2016 Inktober Winner for Spoken Word: Nelson Mandela by Helen Kay

In a warm ward, gently you slip away
but what an empty space when you are gone.
The press, in love with easy stories, paves
the way with clichés comfortable, stable,
critical, awaiting the volcano of lament.
You outlived Thatcher and her legacy,
and, safely distanced by a sea of years
from words like communist and terrorist,
we all bow down to your integrity.
The barbed wire of apartheid has been cut.
There are some who will pay respect,
omitting to admit allegiances
to groups that wanted you to swing.
But you have taught us not to cling to grudges.
You shaped our youth, hungover misfits.
In a town square, begging signatures,
posters for AA gigs on boarded houses,
hosting SWAPO speakers on the floor
amongst the Merrydown and Rizzla papers,
debating dropouts, Trots and battered miners.
While the blood of Soweto stained the earth,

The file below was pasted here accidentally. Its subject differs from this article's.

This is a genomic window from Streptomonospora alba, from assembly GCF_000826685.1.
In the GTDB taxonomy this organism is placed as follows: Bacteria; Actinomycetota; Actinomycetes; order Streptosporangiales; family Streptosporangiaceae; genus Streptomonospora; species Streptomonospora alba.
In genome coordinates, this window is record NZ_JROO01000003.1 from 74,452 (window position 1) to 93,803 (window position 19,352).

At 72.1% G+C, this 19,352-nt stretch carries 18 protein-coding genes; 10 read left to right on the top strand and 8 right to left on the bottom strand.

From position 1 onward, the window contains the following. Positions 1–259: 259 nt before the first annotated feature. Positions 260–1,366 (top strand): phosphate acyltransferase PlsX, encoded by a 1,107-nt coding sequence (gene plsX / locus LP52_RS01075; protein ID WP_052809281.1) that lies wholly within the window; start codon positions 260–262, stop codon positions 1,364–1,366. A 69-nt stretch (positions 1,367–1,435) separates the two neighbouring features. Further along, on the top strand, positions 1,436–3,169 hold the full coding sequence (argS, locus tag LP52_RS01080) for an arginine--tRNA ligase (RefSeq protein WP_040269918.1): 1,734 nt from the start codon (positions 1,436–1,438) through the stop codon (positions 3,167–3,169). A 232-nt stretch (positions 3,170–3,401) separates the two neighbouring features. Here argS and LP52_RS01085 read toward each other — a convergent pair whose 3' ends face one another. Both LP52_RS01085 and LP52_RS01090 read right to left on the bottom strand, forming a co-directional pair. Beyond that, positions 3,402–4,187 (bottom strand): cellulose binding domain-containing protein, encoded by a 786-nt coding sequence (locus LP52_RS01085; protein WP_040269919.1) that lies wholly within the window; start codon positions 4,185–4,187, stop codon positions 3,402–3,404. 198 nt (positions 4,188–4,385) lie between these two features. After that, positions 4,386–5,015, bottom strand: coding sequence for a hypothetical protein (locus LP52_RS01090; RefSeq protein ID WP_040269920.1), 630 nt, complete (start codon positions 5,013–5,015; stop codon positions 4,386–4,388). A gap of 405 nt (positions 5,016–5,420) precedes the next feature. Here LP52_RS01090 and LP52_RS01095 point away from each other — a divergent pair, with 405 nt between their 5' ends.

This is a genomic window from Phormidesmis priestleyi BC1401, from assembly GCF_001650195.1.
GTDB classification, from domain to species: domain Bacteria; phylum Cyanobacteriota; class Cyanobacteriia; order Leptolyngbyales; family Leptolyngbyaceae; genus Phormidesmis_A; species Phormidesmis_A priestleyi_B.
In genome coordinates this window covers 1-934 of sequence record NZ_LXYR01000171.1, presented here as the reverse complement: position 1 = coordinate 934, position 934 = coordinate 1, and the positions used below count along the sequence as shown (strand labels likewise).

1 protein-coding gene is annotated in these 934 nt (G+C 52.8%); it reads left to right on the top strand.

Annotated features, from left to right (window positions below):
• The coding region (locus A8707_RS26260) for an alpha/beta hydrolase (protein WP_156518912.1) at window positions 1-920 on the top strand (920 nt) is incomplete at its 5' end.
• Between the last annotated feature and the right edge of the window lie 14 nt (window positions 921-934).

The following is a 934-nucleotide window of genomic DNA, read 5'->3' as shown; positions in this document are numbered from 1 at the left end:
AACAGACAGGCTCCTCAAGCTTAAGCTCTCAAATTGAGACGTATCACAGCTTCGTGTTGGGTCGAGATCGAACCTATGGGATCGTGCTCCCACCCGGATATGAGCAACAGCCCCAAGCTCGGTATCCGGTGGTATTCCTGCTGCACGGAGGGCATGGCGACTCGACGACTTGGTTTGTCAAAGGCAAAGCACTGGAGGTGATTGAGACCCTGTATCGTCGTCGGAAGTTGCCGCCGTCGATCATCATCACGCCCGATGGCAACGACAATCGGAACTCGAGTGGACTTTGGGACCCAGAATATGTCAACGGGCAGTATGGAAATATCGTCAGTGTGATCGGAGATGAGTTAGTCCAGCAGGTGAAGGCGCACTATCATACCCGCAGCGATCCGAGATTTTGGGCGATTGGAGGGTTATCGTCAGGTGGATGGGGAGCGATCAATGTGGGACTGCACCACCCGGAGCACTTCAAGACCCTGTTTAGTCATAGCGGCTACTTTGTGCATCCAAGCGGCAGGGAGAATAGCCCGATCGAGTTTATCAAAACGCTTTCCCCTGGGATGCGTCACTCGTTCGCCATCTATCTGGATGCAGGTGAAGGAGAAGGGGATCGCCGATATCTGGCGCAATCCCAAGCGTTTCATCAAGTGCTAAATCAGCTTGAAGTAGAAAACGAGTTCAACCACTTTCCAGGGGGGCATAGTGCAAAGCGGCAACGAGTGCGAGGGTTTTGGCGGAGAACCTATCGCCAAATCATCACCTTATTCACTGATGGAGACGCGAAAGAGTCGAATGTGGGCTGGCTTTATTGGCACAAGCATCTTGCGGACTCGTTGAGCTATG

we learned about Rivonia, and laws
that thinly masked white fear; you learned
to cradle sanity in concrete walls.
Events outside were somehow dripped to you:
Your mother’s death, the raid on Lillesleaf farm,
and Winnie’s punishments. Your greater
suffering shrank our suffering down,
though still significant and somehow linked.
Exposed to labour, torture, hunger
you led inmates to fight with dignity.
For every clenched fist holds the bigger fight.
The world rejoiced the moment you walked free.
Small step, big step, holding Winnie’s hand,
a simple act amidst complexities
which you well understood, sought to pick through,
to wash the language of resistance clean,
while dreams of family life were swept away.
Now illness is your final prison, but your love
and legacy have been released and grow
upon the fertile soils of hope and peace.
We raise a fist and let Mandela free.

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